Governor unveils executive budget; Arkport faces initial budget gap of $55,000
On Jan. 15, New York Gov. Andrew Cuomo presented a state budget proposal that included a $956 million school aid increase for 2019-20. The bulk of the governor’s proposed increase is in two major categories: $338 million in additional Foundation Aid, which is the primary source of funding for everyday school operations, and $619.7 million to reimburse districts for designated expenses such as transportation, construction and BOCES services.
The unveiling of the executive budget proposal formally begins budget negotiations between the governor and the New York State Legislature, with a final state budget due on or before April 1.
The executive budget shows Arkport next year receiving a total state aid allocation of $7,238,077, which represents an increase of $678,135 or 10.3 percent over this year. More than a third of that increase (over 36 percent) would come in the form of expense-driven aids, which are reimbursements for money the district already spent on BOCES services, transportation and building projects. The governor proposes to increase Arkport’s foundation aid to pay for everyday school operations by $68,762 – or 1.5 percent.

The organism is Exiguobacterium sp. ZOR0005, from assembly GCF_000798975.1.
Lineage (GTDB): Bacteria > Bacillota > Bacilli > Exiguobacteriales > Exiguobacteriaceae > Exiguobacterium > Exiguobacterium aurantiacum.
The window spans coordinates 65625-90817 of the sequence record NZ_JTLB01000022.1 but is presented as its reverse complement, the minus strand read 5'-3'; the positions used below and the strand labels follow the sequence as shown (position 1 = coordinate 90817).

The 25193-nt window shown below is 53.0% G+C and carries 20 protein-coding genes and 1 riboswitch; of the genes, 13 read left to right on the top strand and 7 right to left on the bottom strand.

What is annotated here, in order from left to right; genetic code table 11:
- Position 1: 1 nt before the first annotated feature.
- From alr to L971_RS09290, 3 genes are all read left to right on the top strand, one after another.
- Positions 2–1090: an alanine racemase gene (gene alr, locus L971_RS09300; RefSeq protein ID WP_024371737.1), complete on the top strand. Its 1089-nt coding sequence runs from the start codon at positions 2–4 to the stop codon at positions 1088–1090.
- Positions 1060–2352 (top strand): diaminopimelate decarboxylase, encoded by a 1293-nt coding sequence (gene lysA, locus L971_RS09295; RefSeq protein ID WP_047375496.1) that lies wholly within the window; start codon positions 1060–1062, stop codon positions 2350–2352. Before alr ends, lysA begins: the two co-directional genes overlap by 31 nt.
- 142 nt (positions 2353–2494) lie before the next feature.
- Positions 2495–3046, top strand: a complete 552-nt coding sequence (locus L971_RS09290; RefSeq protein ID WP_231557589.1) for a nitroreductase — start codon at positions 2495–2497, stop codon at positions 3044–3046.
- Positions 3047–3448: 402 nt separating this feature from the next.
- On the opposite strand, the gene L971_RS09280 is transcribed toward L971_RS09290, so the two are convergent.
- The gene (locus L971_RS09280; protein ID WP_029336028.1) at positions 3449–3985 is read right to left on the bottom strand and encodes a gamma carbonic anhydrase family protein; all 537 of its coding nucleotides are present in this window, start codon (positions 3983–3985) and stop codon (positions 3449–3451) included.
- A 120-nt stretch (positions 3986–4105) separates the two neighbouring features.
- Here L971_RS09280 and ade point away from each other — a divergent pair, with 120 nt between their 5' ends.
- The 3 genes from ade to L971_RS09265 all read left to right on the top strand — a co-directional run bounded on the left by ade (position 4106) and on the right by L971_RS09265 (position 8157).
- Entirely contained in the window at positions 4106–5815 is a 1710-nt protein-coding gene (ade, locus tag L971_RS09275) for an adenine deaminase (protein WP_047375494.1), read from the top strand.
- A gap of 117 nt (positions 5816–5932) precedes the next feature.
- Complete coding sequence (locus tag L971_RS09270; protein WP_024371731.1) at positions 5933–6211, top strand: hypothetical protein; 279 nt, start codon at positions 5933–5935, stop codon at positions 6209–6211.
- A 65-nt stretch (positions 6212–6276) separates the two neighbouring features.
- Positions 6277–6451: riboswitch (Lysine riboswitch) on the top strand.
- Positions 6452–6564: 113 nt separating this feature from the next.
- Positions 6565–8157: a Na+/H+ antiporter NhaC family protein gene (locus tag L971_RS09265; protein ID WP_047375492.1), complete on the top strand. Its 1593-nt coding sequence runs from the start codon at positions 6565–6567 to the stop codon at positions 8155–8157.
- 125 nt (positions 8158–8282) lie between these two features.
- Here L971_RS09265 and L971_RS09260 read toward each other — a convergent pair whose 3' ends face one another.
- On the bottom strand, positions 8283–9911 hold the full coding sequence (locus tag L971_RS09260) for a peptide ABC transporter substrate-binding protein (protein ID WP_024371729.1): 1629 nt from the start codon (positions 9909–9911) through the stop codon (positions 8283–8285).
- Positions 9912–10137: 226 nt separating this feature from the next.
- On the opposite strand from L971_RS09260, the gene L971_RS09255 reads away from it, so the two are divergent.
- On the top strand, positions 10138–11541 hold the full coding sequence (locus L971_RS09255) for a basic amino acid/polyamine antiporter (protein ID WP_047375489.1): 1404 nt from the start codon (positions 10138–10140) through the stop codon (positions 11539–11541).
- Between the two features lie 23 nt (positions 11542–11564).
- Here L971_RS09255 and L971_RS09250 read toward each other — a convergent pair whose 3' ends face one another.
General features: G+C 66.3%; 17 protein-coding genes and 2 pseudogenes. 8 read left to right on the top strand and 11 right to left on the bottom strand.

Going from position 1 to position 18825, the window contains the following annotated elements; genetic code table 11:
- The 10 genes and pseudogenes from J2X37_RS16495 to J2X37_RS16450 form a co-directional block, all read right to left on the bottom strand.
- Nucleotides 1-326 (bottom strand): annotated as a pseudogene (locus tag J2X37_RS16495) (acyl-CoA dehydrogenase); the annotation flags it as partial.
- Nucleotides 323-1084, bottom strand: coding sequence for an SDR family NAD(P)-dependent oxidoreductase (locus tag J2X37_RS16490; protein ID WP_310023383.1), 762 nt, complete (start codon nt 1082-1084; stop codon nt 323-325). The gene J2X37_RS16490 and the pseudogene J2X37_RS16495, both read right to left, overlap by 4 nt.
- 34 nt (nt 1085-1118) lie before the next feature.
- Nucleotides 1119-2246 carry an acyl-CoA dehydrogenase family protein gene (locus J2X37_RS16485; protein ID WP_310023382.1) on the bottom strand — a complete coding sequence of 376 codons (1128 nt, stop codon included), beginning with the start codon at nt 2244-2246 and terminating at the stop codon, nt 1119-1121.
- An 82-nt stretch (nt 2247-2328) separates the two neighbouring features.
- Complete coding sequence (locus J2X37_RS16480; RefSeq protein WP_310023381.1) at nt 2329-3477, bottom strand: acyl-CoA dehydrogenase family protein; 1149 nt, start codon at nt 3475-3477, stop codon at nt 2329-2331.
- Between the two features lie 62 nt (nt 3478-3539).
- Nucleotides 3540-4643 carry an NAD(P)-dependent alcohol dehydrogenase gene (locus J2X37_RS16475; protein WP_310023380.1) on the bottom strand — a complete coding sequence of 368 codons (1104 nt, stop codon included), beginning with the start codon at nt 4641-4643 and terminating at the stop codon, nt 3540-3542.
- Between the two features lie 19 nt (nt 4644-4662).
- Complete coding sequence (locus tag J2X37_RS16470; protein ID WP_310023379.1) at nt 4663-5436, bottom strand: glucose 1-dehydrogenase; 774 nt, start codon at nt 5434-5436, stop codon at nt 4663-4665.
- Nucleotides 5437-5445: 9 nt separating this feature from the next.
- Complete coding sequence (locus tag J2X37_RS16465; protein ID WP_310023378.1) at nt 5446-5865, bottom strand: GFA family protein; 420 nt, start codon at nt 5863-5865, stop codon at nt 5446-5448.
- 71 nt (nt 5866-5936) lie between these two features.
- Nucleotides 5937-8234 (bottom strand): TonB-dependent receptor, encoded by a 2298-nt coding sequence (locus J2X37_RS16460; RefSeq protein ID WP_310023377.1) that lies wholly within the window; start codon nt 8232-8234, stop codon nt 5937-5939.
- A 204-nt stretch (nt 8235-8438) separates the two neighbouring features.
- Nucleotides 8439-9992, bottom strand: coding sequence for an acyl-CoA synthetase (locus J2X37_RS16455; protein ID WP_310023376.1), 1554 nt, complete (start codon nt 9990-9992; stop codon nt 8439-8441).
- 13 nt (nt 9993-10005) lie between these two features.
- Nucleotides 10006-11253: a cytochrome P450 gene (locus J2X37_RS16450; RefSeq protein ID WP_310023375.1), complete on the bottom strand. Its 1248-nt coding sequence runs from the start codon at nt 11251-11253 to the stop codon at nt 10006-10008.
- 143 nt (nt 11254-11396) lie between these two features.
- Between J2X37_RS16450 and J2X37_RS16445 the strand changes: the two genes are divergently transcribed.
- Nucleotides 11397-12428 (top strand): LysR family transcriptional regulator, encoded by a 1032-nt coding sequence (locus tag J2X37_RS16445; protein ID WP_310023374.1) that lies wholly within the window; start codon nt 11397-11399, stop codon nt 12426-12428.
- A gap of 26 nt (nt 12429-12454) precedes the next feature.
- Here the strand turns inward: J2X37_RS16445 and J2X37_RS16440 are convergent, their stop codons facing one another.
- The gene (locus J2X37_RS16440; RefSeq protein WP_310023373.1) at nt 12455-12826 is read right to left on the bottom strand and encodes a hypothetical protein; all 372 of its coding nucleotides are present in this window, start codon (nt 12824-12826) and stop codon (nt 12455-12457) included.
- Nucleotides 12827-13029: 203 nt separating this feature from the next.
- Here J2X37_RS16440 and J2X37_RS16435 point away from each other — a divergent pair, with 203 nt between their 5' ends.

Because a less-than-2-percent bump in aid for everyday school operations will not cover the increased costs associated with providing an education in Arkport, including contract salaries and employee benefits, the district faces an initial budget gap of about $55,000. The district will be exploring several options to realize savings, including reducing some BOCES services and possibly leasing instead of owning school buses.
The budget picture will come into sharper focus after the district learns more about its employee health insurance costs and the finalized state aids figures for next year.
The school district’s property tax levy limit is 2.48 percent. This is the highest increase in local property taxes that can be approved by a simple majority of voters. Anything higher would require approval by a supermajority, or at least 60 percent of ballots cast. The annual school district budget vote and Board of Education election is Tuesday, May 21, 2019.
The state’s Property Tax Cap law would become permanent under the governor’s plan. Adopted in 2011, the law limits growth of local property taxes, including those for local school districts, to 2 percent or the rate of inflation, whichever is less. Final tax levy limits for school district are also subject to a number of variables.